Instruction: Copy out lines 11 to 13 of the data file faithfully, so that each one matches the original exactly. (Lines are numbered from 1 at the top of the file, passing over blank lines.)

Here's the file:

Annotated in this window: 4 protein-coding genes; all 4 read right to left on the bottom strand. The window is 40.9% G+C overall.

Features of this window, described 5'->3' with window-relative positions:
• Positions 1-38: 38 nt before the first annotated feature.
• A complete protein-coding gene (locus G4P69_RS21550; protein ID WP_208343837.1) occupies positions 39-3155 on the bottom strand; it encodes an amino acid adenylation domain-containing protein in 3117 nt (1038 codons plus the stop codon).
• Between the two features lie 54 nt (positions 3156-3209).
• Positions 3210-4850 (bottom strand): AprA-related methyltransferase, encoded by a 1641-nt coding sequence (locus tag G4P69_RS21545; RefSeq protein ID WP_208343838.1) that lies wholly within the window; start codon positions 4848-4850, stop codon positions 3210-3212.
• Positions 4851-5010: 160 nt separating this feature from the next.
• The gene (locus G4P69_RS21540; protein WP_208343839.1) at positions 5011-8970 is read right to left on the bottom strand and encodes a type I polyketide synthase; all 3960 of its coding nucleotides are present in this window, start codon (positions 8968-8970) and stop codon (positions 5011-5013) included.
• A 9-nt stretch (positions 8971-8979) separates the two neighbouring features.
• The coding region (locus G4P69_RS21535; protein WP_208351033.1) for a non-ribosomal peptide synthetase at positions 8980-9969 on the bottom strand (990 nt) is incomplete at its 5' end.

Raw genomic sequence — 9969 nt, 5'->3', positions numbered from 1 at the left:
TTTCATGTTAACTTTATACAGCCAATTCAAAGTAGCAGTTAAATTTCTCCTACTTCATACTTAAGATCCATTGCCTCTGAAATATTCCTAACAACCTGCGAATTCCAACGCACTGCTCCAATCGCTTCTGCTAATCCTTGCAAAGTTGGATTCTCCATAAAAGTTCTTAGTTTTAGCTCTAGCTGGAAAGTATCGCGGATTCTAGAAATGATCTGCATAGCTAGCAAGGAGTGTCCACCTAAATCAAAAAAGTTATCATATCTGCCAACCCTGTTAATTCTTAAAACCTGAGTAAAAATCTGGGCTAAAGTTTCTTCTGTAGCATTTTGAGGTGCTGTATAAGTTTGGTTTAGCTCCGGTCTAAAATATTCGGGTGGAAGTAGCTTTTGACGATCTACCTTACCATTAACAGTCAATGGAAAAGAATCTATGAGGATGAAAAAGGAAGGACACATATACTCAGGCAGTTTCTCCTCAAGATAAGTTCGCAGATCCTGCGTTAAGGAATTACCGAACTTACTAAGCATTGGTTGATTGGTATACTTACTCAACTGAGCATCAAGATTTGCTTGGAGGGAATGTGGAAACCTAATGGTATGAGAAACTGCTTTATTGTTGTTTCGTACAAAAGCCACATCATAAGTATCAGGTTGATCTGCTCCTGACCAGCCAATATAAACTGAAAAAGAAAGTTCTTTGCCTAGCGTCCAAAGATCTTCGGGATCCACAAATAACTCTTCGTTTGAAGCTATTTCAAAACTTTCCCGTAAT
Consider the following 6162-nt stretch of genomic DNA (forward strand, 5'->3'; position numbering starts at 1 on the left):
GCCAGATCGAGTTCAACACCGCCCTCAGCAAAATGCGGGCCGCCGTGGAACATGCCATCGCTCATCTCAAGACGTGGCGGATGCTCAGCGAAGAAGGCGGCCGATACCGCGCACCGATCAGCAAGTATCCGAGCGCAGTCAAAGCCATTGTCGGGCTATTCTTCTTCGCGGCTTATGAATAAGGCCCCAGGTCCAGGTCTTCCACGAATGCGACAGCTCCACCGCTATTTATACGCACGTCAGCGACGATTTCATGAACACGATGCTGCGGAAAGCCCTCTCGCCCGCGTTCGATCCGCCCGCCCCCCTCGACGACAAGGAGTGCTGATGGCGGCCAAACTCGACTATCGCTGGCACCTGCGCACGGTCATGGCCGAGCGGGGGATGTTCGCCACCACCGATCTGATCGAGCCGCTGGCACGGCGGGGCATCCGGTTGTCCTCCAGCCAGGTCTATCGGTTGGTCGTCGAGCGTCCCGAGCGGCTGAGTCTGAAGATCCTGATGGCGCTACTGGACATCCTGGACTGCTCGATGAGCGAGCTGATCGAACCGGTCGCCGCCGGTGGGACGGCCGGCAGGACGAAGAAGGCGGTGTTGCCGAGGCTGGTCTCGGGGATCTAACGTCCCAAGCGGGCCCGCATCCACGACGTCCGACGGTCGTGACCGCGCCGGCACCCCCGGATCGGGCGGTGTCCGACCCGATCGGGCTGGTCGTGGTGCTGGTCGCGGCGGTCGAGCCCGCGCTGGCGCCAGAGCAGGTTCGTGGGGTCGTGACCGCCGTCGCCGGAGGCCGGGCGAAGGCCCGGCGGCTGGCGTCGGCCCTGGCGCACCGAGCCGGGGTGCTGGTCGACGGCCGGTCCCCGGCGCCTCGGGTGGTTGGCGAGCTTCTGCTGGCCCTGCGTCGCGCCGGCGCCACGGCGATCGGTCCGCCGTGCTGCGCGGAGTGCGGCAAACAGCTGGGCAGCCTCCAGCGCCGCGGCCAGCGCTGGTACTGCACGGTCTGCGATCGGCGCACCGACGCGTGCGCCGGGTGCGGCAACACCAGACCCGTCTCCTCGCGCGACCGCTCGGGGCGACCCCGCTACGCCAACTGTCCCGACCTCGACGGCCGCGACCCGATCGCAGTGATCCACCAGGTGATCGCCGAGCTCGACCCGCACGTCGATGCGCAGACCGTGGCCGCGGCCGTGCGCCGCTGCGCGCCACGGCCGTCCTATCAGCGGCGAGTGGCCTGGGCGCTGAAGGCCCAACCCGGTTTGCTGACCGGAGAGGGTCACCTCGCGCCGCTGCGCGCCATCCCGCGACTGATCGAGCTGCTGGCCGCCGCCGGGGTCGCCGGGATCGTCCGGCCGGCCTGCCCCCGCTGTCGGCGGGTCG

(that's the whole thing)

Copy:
Raw genomic sequence — 9969 nt, 5'->3', positions numbered from 1 at the left:
TTTCATGTTAACTTTATACAGCCAATTCAAAGTAGCAGTTAAATTTCTCCTACTTCATACTTAAGATCCATTGCCTCTGAAATATTCCTAACAACCTGCGAATTCCAACGCACTGCTCCAATCGCTTCTGCTAATCCTTGCAAAGTTGGATTCTCCATAAAAGTTCTTAGTTTTAGCTCTAGCTGGAAAGTATCGCGGATTCTAGAAATGATCTGCATAGCTAGCAAGGAGTGTCCACCTAAATCAAAAAAGTTATCATATCTGCCAACCCTGTTAATTCTTAAAACCTGAGTAAAAATCTGGGCTAAAGTTTCTTCTGTAGCATTTTGAGGTGCTGTATAAGTTTGGTTTAGCTCCGGTCTAAAATATTCGGGTGGAAGTAGCTTTTGACGATCTACCTTACCATTAACAGTCAATGGAAAAGAATCTATGAGGATGAAAAAGGAAGGACACATATACTCAGGCAGTTTCTCCTCAAGATAAGTTCGCAGATCCTGCGTTAAGGAATTACCGAACTTACTAAGCATTGGTTGATTGGTATACTTACTCAACTGAGCATCAAGATTTGCTTGGAGGGAATGTGGAAACCTAATGGTATGAGAAACTGCTTTATTGTTGTTTCGTACAAAAGCCACATCATAAGTATCAGGTTGATCTGCTCCTGACCAGCCAATATAAACTGAAAAAGAAAGTTCTTTGCCTAGCGTCCAAAGATCTTCGGGATCCACAAATAACTCTTCGTTTGAAGCTATTTCAAAACTTTCCCGTAAT
Consider the following 6162-nt stretch of genomic DNA (forward strand, 5'->3'; position numbering starts at 1 on the left):